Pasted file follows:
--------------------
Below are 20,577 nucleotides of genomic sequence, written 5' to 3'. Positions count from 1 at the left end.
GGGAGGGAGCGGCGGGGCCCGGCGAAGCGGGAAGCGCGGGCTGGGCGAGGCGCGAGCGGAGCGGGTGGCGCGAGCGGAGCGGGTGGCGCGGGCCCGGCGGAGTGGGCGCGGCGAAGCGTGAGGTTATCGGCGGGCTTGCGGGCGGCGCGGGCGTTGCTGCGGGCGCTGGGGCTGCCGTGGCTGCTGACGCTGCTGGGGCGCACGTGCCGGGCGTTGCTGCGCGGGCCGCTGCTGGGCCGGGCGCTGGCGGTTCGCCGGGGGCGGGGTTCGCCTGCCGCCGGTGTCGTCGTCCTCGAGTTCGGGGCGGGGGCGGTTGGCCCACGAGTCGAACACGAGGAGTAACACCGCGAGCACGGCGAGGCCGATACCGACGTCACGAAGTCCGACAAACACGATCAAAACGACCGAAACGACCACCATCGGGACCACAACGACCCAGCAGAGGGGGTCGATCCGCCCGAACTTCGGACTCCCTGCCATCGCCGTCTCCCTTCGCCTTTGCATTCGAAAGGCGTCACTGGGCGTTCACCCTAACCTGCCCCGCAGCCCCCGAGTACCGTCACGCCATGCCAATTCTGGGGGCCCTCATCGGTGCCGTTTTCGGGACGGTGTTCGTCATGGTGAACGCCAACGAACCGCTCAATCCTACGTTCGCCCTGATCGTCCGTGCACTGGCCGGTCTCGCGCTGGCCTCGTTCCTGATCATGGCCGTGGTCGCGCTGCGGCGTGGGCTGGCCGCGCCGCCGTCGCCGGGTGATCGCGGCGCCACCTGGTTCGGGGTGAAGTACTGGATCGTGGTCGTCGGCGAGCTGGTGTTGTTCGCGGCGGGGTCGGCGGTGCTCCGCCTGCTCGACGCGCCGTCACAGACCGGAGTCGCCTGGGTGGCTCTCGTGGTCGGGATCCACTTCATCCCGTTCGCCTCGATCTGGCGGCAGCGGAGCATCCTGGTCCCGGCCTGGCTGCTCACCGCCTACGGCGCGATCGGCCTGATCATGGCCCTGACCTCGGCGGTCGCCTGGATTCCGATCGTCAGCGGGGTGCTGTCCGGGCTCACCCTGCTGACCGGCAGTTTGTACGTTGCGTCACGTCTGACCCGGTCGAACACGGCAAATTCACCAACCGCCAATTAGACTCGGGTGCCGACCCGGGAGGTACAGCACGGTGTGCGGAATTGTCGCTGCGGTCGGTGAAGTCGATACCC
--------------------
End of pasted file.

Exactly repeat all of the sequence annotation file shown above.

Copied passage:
Below are 20,577 nucleotides of genomic sequence, written 5' to 3'. Positions count from 1 at the left end.
GGGAGGGAGCGGCGGGGCCCGGCGAAGCGGGAAGCGCGGGCTGGGCGAGGCGCGAGCGGAGCGGGTGGCGCGAGCGGAGCGGGTGGCGCGGGCCCGGCGGAGTGGGCGCGGCGAAGCGTGAGGTTATCGGCGGGCTTGCGGGCGGCGCGGGCGTTGCTGCGGGCGCTGGGGCTGCCGTGGCTGCTGACGCTGCTGGGGCGCACGTGCCGGGCGTTGCTGCGCGGGCCGCTGCTGGGCCGGGCGCTGGCGGTTCGCCGGGGGCGGGGTTCGCCTGCCGCCGGTGTCGTCGTCCTCGAGTTCGGGGCGGGGGCGGTTGGCCCACGAGTCGAACACGAGGAGTAACACCGCGAGCACGGCGAGGCCGATACCGACGTCACGAAGTCCGACAAACACGATCAAAACGACCGAAACGACCACCATCGGGACCACAACGACCCAGCAGAGGGGGTCGATCCGCCCGAACTTCGGACTCCCTGCCATCGCCGTCTCCCTTCGCCTTTGCATTCGAAAGGCGTCACTGGGCGTTCACCCTAACCTGCCCCGCAGCCCCCGAGTACCGTCACGCCATGCCAATTCTGGGGGCCCTCATCGGTGCCGTTTTCGGGACGGTGTTCGTCATGGTGAACGCCAACGAACCGCTCAATCCTACGTTCGCCCTGATCGTCCGTGCACTGGCCGGTCTCGCGCTGGCCTCGTTCCTGATCATGGCCGTGGTCGCGCTGCGGCGTGGGCTGGCCGCGCCGCCGTCGCCGGGTGATCGCGGCGCCACCTGGTTCGGGGTGAAGTACTGGATCGTGGTCGTCGGCGAGCTGGTGTTGTTCGCGGCGGGGTCGGCGGTGCTCCGCCTGCTCGACGCGCCGTCACAGACCGGAGTCGCCTGGGTGGCTCTCGTGGTCGGGATCCACTTCATCCCGTTCGCCTCGATCTGGCGGCAGCGGAGCATCCTGGTCCCGGCCTGGCTGCTCACCGCCTACGGCGCGATCGGCCTGATCATGGCCCTGACCTCGGCGGTCGCCTGGATTCCGATCGTCAGCGGGGTGCTGTCCGGGCTCACCCTGCTGACCGGCAGTTTGTACGTTGCGTCACGTCTGACCCGGTCGAACACGGCAAATTCACCAACCGCCAATTAGACTCGGGTGCCGACCCGGGAGGTACAGCACGGTGTGCGGAATTGTCGCTGCGGTCGGTGAAGTCGATACCC